By Penelope Przekop, MSQA, RQAP-GCP
There is a growing industry focus on standard operating procedure (SOP) remediation. Although outsourcing, mergers, and acquisitions have been in play for the last 20 years, these activities seem to be skyrocketing, which is creating quite a few scenarios that drive the need for SOP remediation, including, but not limited to:
- Small company undergoes due diligence audit by potential business partner or buyer and learns that its SOPs have serious gaps
- Company commits to stronger outsourcing model; its current SOPs do not reflect outsourcing
- Vendor audit by sponsor reveals serious SOP deficiencies
- Growing company self identifies the need to take SOPs to the next level based on movement into the next phase of clinical development
- Growing company has overburdened itself with an exorbitant amount of bureaucracy; an unhealthy organizational focus on documenting the process has eclipsed focus on actual product.
When faced with any of these situations, a common instinct is to do whatever possible to salvage the work that’s been done, believing that this is the most efficient approach. Makes sense, right, given how many times it’s been suggested that we not reinvent the wheel? I’m all for re-recycling; however, sometimes, repurposing processes, written content, templates, etc., can be the worst possible and most expensive approach when one factors in time, human resources, and long-term outcomes. SOP remediation can be a bit like home renovations. Sometimes it’s great to repurpose, repaint, and buy new furniture when you can to bring things up to current design standards. But in some scenarios, you look around and say, “This place just needs to be gutted. We have to start over.”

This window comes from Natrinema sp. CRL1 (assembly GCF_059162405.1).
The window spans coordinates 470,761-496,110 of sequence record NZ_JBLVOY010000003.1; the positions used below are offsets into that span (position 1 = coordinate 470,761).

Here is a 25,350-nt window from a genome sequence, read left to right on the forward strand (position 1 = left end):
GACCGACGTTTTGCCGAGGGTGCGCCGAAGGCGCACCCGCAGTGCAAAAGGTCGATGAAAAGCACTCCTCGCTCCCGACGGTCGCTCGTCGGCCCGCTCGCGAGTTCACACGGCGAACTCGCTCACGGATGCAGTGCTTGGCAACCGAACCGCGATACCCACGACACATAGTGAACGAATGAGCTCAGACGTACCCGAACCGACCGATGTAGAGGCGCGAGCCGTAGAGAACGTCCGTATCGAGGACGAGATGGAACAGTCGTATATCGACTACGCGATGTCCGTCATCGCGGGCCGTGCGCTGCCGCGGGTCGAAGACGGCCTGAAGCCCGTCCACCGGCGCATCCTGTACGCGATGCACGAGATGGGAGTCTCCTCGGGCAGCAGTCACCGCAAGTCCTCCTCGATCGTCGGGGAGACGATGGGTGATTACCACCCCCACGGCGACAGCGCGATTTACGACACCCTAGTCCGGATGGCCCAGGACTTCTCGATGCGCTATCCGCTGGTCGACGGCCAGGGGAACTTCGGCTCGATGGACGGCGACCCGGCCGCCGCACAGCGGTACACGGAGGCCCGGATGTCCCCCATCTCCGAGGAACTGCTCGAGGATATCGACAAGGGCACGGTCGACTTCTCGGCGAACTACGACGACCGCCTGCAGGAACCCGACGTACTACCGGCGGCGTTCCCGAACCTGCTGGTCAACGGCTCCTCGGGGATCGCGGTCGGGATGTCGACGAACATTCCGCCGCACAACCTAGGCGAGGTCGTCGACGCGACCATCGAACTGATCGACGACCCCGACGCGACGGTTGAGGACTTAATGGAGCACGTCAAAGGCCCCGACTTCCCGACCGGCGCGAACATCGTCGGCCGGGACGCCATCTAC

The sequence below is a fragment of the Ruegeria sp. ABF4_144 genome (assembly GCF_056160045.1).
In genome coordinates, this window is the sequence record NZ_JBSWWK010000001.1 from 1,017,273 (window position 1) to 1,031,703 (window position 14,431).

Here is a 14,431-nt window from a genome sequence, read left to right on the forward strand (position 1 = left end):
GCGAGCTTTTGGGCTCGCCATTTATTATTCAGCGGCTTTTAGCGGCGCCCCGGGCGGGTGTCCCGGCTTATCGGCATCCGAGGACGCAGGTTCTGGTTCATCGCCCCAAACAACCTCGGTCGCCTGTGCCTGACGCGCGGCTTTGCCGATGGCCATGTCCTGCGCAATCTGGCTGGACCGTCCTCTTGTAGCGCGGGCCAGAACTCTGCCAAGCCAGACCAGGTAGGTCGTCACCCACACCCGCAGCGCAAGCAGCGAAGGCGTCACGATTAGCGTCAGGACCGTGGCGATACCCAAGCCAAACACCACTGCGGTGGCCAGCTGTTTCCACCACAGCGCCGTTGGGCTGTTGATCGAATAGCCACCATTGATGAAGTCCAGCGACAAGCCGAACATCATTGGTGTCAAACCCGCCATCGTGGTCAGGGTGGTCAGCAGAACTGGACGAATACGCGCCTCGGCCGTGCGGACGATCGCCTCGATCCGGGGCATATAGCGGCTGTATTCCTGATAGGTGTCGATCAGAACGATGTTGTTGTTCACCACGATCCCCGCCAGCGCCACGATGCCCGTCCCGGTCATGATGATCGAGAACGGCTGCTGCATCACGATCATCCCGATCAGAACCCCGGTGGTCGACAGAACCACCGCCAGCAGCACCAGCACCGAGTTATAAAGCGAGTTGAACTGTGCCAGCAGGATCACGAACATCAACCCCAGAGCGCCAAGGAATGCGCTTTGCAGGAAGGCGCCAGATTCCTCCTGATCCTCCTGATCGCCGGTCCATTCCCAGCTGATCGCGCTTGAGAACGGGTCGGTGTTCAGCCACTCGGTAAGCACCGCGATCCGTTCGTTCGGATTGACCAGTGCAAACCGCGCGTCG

So, when it comes to SOPs, how does one know when starting over is the best way forward?
Those who refuse to accept that they don’t know what they don’t know may never know how to know when to say no to reusing documents created by folks who didn’t know what they didn’t know when they did their best to create the documents knowing what they did know. (Say that five times fast.)You get the point. That said, to further explain, I need to make the following assumptions:
- At least one leader on the team knows what they don’t know and will seek to increase their knowledge and support that approach for the entire team.
- Someone on the team fully understands what needs to be accomplished and can eloquently relay this to others.
- The team generally includes logical thinking individuals who understand that trying to tape up a bottle filled with holes is an exercise in futility, a short-term fix that will continue to dissatisfy.